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Why Did Cahokia, One of North America’s Largest Pre-Hispanic Cities, Collapse?

A new study challenges the theory that resource exploitation led to the Mississippian metropolis’ demise

One of the more than 100 earthen mounds preserved at the Mounds State Historic Site (Getty Images)
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At its peak around the turn of the first millennium, Cahokia, a city in what is now Illinois, was home to as many as 20,000 people. Members of North America’s Mississippian culture, Cahokia’s residents constructed enormous earthen mounds used alternatively as residences, burial grounds, meeting places and ceremonial centers. Per the Washington Post’s Nathan Seppa, the bustling community included farmers tasked with cultivating maize, artisans who crafted ornate clay vessels and sculptures, and even ancient astronomers who tracked the passage of time with the help of Stonehenge-like timber circles.

Cahokia grew from a small settlement established around 700 A.D. to a metropolis rivaling London and Paris by 1050. But just 200 years later, the once-thriving civilization had all but vanished, abandoning its patchwork collection of monumental earthworks for still-unknown reasons.

Theories regarding Cahokia’s demise run the gamut from environmental disasters to political clashes with neighboring groups. Given the lack of concrete evidence left behind by the Mississippians, scholars will likely never know exactly what led them to leave their home.

Still, new research appears to rule out at least one oft-cited explanation: As Glenn Hodges reports for National Geographic, a team led by Caitlin Rankin, an archaeologist at the University of Illinois at Urbana-Champaign, has found that the soil surrounding one of Cahokia’s mounds remained stable until the mid-1800s—centuries after the Mississippians’ departure. The analysis, published in the journal Geoarchaeology, refutes the idea that Cahokia’s inhabitants overharvested wood from the surrounding forests, sparking erosion and flooding that rendered the area uninhabitable.

Archaeologist Caitlin Rankin conducts excavations at Cahokia
Archaeologist Caitlin Rankin conducts excavations at Cahokia. (Matt Gush)

“In this case, there was evidence of heavy wood use,” says Rankin in a statement. “But that doesn’t factor in the fact that people can reuse materials—much as you might recycle. We should not automatically assume that deforestation was happening, or that deforestation caused this event.”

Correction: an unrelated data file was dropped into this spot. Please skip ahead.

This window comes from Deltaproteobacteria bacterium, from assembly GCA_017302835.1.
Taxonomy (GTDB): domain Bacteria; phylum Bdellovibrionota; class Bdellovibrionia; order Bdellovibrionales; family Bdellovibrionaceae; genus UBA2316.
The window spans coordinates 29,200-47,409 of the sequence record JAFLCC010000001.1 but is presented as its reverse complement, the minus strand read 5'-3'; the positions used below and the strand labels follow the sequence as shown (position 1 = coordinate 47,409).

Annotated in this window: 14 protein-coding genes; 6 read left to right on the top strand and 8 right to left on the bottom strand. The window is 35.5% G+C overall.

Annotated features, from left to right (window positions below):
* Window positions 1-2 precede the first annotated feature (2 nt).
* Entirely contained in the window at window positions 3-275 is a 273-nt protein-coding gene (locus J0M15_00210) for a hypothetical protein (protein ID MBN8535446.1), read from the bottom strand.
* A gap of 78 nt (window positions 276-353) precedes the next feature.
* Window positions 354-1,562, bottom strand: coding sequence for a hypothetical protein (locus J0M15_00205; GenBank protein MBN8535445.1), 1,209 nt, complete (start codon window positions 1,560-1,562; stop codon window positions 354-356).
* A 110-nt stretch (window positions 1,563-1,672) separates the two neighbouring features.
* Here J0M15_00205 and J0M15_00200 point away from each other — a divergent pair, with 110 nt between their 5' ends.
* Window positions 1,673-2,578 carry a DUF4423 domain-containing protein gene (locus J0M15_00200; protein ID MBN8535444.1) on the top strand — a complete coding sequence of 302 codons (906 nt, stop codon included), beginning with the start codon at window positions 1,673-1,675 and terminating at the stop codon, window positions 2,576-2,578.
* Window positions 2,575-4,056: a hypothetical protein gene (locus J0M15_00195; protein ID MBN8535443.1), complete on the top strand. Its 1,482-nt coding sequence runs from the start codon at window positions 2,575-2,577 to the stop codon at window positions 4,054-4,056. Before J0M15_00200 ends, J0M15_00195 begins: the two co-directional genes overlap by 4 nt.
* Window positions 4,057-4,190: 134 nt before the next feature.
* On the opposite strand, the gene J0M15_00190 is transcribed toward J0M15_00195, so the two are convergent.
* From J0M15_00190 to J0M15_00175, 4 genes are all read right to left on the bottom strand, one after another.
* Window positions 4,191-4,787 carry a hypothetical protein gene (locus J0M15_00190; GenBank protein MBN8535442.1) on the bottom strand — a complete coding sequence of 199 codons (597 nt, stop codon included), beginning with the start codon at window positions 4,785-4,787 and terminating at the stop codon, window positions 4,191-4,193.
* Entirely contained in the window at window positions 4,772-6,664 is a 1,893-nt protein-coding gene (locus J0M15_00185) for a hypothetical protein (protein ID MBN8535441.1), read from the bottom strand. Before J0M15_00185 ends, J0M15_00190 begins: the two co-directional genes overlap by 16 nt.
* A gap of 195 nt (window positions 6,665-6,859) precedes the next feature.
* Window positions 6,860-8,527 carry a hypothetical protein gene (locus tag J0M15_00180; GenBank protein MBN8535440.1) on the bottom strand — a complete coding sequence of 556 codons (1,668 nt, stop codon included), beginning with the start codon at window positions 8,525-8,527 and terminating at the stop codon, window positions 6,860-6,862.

Rankin began conducting excavations at Cahokia in 2017, when she was a doctoral student at Washington University in St. Louis, notes National Geographic. Upon studying soil samples collected near a creek at the site, she was surprised to find no traces of sediments associated with flooding. If the city’s ancient residents had, in fact, driven its ecosystem to doom through deforestation, the swath of low-lying land in question would almost certainly have flooded.

As Rankin tells National Geographic, the land overuse theory’s prevalence stems partly from Western-centric worldviews that conflate European colonizers’ exploitation of resources with Native American practices.

“That’s a Western mentality of resource exploitation—squeeze everything out of it that you can,” she explains. “[But] that’s not how it was in these Indigenous cultures.”

Scholars Neal Lopinot and William Woods of Southern Illinois University Edwardsville first proposed the land overuse theory in 1993. On the surface, the explanation makes sense: Cahokia’s infrastructure required ample amounts of wood, which was used to construct palisades, or log walls, as well as residential buildings and timber circles, according to Lee Bey of the Guardian. But while the Mississippians may have cut down tens of thousands of trees, the soil samples analyzed by Rankin suggest that these actions weren’t intensive enough to trigger civilization-ending flooding.

Reconstructed wooden palisades at Cahokia
Reconstructed palisades, or log walls, at the Cahokia Mounds State Historic Site (Joe Angeles / Washington University)

Because Cahokia’s inhabitants had no written language, researchers trying to puzzle out the metropolis’ mysteries must rely mainly on archaeological evidence. Clues come in many forms—among them human poop, as Lorraine Boissoneault wrote for Smithsonian magazine in 2018.

A.J. White, an archaeologist at the University of California, Berkeley, has spent the past several years studying coprostanol, a molecule produced in the gut when digesting food, to glean insights on Cahokia’s population over time. Last January, White and his colleagues published a study that similarly contradicts dominant narratives about the pre-Hispanic city. Far from remaining a “ghost town” in the centuries between its abandonment and modern rediscovery, Cahokia actually welcomed a new set of residents as early as 1500, per Kiona N. Smith of Ars Technica.

“[W]e were able to piece together a Native American presence in the area that endured for centuries,” said White in a 2020 statement.

Lopinot, one of the researchers who first raised the land overuse theory, tells National Geographic that he welcomes Rankin’s new take on the topic.

Ultimately, Lopinot adds, “Cahokia’s decline wasn’t something that happened overnight. It was a slow demise. And we don’t know why people were leaving. It might have been a matter of political factionalization, or warfare, or drought, or disease—we just don’t know.”

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